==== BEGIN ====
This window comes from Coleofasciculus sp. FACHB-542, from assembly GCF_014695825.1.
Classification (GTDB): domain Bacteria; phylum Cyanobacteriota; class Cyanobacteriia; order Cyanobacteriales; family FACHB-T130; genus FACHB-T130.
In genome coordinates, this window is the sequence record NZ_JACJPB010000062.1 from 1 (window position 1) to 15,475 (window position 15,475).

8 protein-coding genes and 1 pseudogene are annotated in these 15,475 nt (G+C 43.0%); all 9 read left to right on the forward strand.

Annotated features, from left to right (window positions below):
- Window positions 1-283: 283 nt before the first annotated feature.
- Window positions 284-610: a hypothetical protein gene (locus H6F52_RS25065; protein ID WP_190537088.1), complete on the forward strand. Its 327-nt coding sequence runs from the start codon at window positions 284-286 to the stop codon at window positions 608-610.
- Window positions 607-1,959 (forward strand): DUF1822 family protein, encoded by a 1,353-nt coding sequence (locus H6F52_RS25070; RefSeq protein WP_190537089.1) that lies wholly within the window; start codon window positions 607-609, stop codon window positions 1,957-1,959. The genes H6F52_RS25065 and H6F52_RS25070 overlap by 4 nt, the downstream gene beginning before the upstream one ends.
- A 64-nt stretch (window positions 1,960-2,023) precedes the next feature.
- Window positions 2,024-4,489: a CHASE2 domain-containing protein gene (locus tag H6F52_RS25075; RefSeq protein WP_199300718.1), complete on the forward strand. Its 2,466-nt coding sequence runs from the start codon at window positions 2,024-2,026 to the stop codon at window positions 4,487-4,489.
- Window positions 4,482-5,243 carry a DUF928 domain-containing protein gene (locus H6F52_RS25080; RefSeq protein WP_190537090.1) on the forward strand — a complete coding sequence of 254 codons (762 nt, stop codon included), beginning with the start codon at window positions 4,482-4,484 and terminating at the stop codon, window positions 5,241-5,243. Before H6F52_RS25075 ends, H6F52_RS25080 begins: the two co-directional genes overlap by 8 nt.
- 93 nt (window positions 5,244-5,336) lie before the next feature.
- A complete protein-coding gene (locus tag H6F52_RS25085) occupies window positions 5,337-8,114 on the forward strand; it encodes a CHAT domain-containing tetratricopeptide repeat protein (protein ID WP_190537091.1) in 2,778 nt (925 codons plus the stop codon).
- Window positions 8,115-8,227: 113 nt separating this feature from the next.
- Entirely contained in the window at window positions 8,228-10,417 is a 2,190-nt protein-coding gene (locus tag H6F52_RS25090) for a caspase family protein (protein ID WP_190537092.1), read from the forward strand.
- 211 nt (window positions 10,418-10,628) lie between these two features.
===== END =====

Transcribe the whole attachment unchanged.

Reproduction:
This window comes from Coleofasciculus sp. FACHB-542, from assembly GCF_014695825.1.
Classification (GTDB): domain Bacteria; phylum Cyanobacteriota; class Cyanobacteriia; order Cyanobacteriales; family FACHB-T130; genus FACHB-T130.
In genome coordinates, this window is the sequence record NZ_JACJPB010000062.1 from 1 (window position 1) to 15,475 (window position 15,475).

8 protein-coding genes and 1 pseudogene are annotated in these 15,475 nt (G+C 43.0%); all 9 read left to right on the forward strand.

Annotated features, from left to right (window positions below):
- Window positions 1-283: 283 nt before the first annotated feature.
- Window positions 284-610: a hypothetical protein gene (locus H6F52_RS25065; protein ID WP_190537088.1), complete on the forward strand. Its 327-nt coding sequence runs from the start codon at window positions 284-286 to the stop codon at window positions 608-610.
- Window positions 607-1,959 (forward strand): DUF1822 family protein, encoded by a 1,353-nt coding sequence (locus H6F52_RS25070; RefSeq protein WP_190537089.1) that lies wholly within the window; start codon window positions 607-609, stop codon window positions 1,957-1,959. The genes H6F52_RS25065 and H6F52_RS25070 overlap by 4 nt, the downstream gene beginning before the upstream one ends.
- A 64-nt stretch (window positions 1,960-2,023) precedes the next feature.
- Window positions 2,024-4,489: a CHASE2 domain-containing protein gene (locus tag H6F52_RS25075; RefSeq protein WP_199300718.1), complete on the forward strand. Its 2,466-nt coding sequence runs from the start codon at window positions 2,024-2,026 to the stop codon at window positions 4,487-4,489.
- Window positions 4,482-5,243 carry a DUF928 domain-containing protein gene (locus H6F52_RS25080; RefSeq protein WP_190537090.1) on the forward strand — a complete coding sequence of 254 codons (762 nt, stop codon included), beginning with the start codon at window positions 4,482-4,484 and terminating at the stop codon, window positions 5,241-5,243. Before H6F52_RS25075 ends, H6F52_RS25080 begins: the two co-directional genes overlap by 8 nt.
- 93 nt (window positions 5,244-5,336) lie before the next feature.
- A complete protein-coding gene (locus tag H6F52_RS25085) occupies window positions 5,337-8,114 on the forward strand; it encodes a CHAT domain-containing tetratricopeptide repeat protein (protein ID WP_190537091.1) in 2,778 nt (925 codons plus the stop codon).
- Window positions 8,115-8,227: 113 nt separating this feature from the next.
- Entirely contained in the window at window positions 8,228-10,417 is a 2,190-nt protein-coding gene (locus tag H6F52_RS25090) for a caspase family protein (protein ID WP_190537092.1), read from the forward strand.
- 211 nt (window positions 10,418-10,628) lie between these two features.